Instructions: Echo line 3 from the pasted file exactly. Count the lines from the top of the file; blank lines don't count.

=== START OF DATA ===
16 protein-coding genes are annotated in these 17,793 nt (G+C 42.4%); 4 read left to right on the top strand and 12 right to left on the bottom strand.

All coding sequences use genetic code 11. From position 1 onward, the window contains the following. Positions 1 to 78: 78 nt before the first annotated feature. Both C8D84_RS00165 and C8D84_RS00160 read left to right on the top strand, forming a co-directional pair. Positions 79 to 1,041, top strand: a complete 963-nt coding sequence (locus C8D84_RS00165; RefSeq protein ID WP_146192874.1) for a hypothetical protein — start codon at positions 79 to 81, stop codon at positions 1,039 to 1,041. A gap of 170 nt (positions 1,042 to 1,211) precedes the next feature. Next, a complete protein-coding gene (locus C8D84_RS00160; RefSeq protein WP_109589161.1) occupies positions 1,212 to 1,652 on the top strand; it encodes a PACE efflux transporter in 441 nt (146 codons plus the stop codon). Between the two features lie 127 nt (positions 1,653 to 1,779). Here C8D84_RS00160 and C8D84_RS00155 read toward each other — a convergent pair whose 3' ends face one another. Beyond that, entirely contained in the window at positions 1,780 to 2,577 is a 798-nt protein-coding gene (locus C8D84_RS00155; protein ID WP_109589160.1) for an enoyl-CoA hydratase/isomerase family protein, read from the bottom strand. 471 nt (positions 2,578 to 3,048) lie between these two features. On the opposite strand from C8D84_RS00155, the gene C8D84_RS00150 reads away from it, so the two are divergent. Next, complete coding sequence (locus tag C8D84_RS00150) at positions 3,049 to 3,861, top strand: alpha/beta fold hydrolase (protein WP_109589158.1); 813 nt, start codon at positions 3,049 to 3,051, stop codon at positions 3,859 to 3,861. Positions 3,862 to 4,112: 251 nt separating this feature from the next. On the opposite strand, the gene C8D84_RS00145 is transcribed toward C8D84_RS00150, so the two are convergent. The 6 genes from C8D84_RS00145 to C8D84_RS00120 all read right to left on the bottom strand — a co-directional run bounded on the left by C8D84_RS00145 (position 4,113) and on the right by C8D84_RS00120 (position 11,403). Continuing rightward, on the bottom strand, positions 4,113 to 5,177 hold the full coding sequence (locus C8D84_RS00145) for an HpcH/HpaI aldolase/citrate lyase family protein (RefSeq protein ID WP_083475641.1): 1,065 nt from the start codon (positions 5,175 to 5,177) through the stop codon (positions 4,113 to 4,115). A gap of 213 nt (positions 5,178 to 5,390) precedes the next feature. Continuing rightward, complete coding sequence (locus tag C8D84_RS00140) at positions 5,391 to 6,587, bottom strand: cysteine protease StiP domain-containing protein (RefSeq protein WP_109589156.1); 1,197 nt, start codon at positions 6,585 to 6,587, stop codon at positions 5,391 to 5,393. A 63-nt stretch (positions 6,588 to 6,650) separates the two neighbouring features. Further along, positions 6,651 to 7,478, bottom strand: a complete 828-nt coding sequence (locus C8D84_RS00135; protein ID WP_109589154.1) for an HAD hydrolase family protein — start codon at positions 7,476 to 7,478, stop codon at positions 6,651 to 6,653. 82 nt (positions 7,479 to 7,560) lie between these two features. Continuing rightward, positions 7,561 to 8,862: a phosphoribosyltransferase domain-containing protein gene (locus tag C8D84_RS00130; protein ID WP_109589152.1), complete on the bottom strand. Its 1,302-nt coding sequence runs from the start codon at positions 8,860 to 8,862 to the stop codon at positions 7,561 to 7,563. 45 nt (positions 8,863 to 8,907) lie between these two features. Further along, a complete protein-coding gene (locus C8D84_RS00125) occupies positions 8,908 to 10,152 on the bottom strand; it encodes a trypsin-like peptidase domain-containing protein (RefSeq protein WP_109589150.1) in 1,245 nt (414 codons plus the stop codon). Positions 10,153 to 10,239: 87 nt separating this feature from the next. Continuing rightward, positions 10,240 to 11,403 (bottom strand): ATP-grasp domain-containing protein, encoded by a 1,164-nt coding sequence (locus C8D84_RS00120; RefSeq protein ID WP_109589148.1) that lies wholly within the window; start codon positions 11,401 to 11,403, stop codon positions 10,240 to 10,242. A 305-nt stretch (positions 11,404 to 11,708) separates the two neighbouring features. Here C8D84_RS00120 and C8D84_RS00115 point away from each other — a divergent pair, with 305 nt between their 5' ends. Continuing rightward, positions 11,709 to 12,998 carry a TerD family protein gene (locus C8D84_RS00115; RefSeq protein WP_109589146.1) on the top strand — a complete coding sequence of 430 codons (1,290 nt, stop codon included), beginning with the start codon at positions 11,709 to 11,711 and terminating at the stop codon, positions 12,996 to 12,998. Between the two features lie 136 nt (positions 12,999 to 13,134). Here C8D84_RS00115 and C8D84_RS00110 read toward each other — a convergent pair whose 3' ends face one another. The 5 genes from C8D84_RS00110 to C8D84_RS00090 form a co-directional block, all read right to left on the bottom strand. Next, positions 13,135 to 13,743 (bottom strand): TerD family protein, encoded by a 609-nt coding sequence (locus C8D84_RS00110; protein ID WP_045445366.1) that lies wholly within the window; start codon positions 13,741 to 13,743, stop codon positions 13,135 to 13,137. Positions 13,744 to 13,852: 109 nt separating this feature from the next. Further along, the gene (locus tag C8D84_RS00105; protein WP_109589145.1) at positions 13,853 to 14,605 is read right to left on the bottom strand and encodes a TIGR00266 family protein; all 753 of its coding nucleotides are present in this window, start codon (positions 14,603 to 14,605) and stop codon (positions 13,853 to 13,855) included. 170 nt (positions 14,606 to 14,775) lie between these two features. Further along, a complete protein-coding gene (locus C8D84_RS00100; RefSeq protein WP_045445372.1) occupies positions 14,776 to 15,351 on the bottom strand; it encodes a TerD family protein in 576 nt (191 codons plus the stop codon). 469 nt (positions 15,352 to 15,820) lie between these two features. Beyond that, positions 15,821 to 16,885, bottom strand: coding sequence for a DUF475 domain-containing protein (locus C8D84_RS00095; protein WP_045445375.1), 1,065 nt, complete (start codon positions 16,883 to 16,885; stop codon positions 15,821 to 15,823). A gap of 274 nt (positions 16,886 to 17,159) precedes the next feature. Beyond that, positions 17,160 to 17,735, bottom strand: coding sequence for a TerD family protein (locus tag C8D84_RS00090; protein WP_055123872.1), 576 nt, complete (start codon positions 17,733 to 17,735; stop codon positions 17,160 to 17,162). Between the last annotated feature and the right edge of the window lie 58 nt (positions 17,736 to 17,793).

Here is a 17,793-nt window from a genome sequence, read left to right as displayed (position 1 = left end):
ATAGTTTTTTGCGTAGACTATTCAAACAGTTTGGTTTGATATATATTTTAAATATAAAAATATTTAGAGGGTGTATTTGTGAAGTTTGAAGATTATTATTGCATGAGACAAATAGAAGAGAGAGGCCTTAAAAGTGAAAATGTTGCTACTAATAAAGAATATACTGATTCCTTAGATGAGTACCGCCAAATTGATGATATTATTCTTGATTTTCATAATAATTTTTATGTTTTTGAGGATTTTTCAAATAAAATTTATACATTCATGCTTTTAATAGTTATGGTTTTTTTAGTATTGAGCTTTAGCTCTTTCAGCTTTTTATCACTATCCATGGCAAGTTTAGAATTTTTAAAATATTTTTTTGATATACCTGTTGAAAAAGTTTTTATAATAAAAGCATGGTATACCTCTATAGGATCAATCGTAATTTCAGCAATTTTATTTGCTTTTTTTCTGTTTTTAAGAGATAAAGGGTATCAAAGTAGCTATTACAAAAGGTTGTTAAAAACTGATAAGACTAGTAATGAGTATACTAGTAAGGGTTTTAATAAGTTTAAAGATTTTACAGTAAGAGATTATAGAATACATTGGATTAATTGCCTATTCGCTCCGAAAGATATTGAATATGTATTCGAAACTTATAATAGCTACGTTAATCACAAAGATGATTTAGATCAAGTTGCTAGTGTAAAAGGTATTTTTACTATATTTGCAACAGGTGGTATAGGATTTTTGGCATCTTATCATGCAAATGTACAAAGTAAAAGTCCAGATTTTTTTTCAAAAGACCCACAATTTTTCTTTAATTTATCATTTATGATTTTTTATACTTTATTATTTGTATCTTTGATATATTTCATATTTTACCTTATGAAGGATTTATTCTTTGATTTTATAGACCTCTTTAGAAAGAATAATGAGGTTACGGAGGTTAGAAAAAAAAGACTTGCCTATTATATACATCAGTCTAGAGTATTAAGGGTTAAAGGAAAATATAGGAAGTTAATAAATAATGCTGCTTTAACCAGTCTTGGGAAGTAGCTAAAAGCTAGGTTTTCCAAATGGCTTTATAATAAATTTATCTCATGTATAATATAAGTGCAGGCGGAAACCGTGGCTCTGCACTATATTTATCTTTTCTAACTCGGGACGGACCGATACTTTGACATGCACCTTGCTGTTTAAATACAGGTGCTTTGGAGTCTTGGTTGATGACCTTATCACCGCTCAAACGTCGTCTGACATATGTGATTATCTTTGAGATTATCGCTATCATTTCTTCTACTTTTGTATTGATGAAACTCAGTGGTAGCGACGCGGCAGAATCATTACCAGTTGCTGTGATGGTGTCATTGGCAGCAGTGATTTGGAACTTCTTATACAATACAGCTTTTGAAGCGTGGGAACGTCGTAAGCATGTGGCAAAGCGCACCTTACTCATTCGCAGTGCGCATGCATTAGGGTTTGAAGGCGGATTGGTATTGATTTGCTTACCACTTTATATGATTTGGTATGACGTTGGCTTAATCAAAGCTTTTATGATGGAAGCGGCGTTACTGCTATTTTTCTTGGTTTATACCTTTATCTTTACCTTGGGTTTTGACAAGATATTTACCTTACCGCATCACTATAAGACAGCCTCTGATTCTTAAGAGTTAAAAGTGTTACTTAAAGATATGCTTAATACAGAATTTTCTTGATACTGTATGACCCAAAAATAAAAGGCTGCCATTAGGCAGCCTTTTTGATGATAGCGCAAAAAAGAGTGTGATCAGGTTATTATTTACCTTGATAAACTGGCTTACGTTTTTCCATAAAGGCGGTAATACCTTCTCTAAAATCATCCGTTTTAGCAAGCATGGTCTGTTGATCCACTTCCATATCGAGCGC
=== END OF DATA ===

Here is a 17,793-nt window from a genome sequence, read left to right as displayed (position 1 = left end):